- Young lady of Holland wears a lace collar and ruffled chemise or chemisette with her dark dress.
- Fashion plate of a riding habit c. 1847 features a cutaway jacket over a contrasting waistcoat and shirt with a stiff turned-down collar. The lady wears a dashing plumed hat.
- Underwear of 1847: This woman is unlacing her corset, having stepped out of her petticoats. Her chemise is knee-length, with sleeves ending just above the elbow.
- Baroness Rothschild wears a pink satin evening gown with rows of ruching at the hem and lace frills at the collar and sleeves, all trimmed with ribbon bows. Her hair is smoothed over her ears and decorated with ostrich plumes, 1848.
- In Winterhalter's portrait of 1848, Princess Maria Carolina Augusta of Bourbon-Two Sicilies wears her hair parted in the center and hanging in sausage curls. Her skirt is gathered with wide, flat pleats, and the pleating on her bodice is visible through the black lace.
- Fashion illustration of 1849. The lady on the left wears a low-waisted morning dress and an outdoor bonnet. The lady on the right wears a short jacket over her dress and a lacey indoor cap.
In this period, men's fashion plates show the lowered waistline taking on a decided point at the front waist, which was accompanied by a full rounded chest. Prince Albert (husband of Queen Victoria) had a high influence on male fashion, primarily because of his young age at the time of his wife's coronation, and his great attention to his appearance. Therefore, the clothing, particularly of upper class gentleman, continued to follow the trend of earlier decades with full shoulders and chest, and a tightly-cinched waist.
Shirts of linen or cotton featured lower standing collars, occasionally turned down, and were worn with wide cravats or neck ties tied in several different ways:
- Around the neck, knotted in front and puffed up to hide the shirt collar and create a pigeon like neck
- Similar to the first version but tucked down into the waistcoat
- Around the neck and knotted into a bow tie
- The "Osbaldiston", a barrel shape knot under the chin
- Knotted in a wide pointy bow. Dark cravats were popular for day wear and patterned ones were worn in the country.
At this time, the dickey was introduced, a false shirt front usually made of satin. It was worn as an "intentionally messy" look.
Frock coats (in French redingotes) were worn for informal day wear, were calf length, and might be double-breasted. Shoulders were narrower and slightly sloped. Waistcoats or vests were single- or double-breasted, with shawl or notched collars, and might be finished in double points at the lowered waist.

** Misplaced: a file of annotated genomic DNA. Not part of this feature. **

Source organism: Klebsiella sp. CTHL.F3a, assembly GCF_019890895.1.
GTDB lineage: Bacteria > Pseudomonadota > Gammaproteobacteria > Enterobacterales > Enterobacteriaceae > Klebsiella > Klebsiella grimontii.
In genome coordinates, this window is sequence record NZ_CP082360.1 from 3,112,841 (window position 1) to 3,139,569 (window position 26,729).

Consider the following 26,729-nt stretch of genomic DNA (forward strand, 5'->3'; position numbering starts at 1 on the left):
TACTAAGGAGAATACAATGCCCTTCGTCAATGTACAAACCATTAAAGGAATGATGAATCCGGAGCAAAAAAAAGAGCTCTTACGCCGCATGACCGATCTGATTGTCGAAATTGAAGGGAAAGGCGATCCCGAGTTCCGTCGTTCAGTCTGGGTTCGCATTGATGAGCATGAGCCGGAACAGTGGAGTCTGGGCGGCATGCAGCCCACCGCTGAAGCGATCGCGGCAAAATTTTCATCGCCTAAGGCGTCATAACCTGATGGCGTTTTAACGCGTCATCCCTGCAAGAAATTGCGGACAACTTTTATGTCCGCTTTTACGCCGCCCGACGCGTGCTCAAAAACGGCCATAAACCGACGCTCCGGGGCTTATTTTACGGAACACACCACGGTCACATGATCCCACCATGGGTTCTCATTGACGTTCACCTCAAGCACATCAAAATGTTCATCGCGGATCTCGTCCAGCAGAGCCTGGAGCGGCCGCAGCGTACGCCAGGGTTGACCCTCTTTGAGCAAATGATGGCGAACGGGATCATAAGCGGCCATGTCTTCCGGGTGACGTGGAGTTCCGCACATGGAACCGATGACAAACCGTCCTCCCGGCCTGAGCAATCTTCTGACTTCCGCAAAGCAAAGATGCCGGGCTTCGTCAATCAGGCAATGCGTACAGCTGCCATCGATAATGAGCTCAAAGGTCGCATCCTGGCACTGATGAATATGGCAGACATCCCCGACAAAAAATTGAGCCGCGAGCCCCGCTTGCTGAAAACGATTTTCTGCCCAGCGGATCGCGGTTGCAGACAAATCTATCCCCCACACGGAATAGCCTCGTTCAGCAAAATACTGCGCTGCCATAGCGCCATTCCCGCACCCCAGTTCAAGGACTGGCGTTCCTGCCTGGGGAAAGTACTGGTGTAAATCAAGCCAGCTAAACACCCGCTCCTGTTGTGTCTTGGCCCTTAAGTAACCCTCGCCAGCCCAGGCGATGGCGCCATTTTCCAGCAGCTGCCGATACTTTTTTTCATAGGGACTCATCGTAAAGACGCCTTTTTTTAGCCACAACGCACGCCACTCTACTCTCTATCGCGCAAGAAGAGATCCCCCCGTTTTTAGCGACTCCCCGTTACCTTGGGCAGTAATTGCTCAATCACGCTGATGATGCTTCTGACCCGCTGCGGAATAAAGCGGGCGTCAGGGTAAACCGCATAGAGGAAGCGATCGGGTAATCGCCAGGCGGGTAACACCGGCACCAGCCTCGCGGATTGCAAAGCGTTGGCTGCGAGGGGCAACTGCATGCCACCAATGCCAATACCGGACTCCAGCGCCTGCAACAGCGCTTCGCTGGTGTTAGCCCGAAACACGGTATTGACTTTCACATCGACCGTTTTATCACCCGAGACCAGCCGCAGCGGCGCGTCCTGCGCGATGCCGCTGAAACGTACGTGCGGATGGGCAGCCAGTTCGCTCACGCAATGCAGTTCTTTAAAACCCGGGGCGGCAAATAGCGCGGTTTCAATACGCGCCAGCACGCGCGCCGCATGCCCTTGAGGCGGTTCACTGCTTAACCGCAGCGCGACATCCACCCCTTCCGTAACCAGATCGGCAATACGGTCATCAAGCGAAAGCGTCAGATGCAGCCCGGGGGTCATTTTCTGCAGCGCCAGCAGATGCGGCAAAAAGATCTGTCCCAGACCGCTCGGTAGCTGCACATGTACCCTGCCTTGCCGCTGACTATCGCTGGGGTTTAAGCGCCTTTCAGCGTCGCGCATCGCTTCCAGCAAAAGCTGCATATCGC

A cutaway morning coat was worn with light trousers for any formal daytime occasion; evening dress called for a dark tail coat and trousers.
A frockcoat was a tight fitting coat with the front cut up to the waistline, this was for casual wear. A vest replaces the waistcoat at this time, they were still very decorative with no collar. A pardessus for men was a large, black formal cape with a yoke across the shoulder line. A chesterfield coat was a calf-length, fur-lined coat, with a fur collar, cuffs and lapels. There was also no waistline seam.
Full-length trousers had fly fronts. Breeches remained a requirement for formal functions at the British court (as they would be throughout the century). Breeches continued to be worn for horseback riding and other country pursuits, especially in Britain, with tall fitted boots.
The crowns of tall hats were straighter than in the previous period, and grew taller on the way to the stovepipe shape of the 1850s. They were essential for formal occasions and in cities.
Wide-brimmed hats were worn outdoors in sunny climates. Curled hair and sideburns remained fashionable, along with mustaches.
- Viennese fashion plate of 1841 shows at-home wear (a patterned dressing gown) and visiting wear. The top hat is becoming taller.
- Alessandro Manzoni wears tan fly-front trousers with a dark coat and waistcoat. Italy, 1841.
- British civil servant Charles Edward Trevelyan wears a boldly checked waistcoat and a patterned cravat with fly-front trousers and a dark frock coat, 1840s.
- Portrait shows Alexander von Humboldt in formal dress, 1843.
- The Duke of Beaufort wears a dark coat and breeches with a deep red waistcoat. His black cravat is fastened with a stick pin, and he wears heeled boots in 1845.
- Alexandre Cabanel wears his cravat loosely tied and secured with a stickpin, 1847.
- 1848 fashion plate shows the lowered waistline and full, rounded chest popular in the latter 1840s (compare to the waistline of the 1841 styles).
- Daguerreotype of poet Edgar Allan Poe, C.1849
In this period, children's wear followed trends found in adult fashion. Wool and cashmere were popular textiles for baby cloaks while cotton was still widely accepted for toddler dresses, drawers and play wear. A popular silhouette for toddlers was a cotton bodice, pleated skirt and long sleeves. Small boys (ages 3 through 6) commonly wore a Tunic suit.. The jackets were fitted to the waist and then flared out to a full skirt ending at knee length. This was worn over trousers, or for very small boys with drawers. A round-collared shirt was usually worn underneath the jacket. Elementary to older age boys wore an Eton suit, which was a short, waist-level jacket, trousers, round-collared shirts, vest and sometimes neckties. In 1840 flat caps were popularly worn for boys. Small girls wore cotton drawers, cotton chemise, petticoats and stockings. As girls got older in age they followed the trend of their mothers and began to wear stays or tight corsets. "Barely" or "sugar" curls became a popular hairstyle for both girls and boys: they were long, droopy curls that framed the face.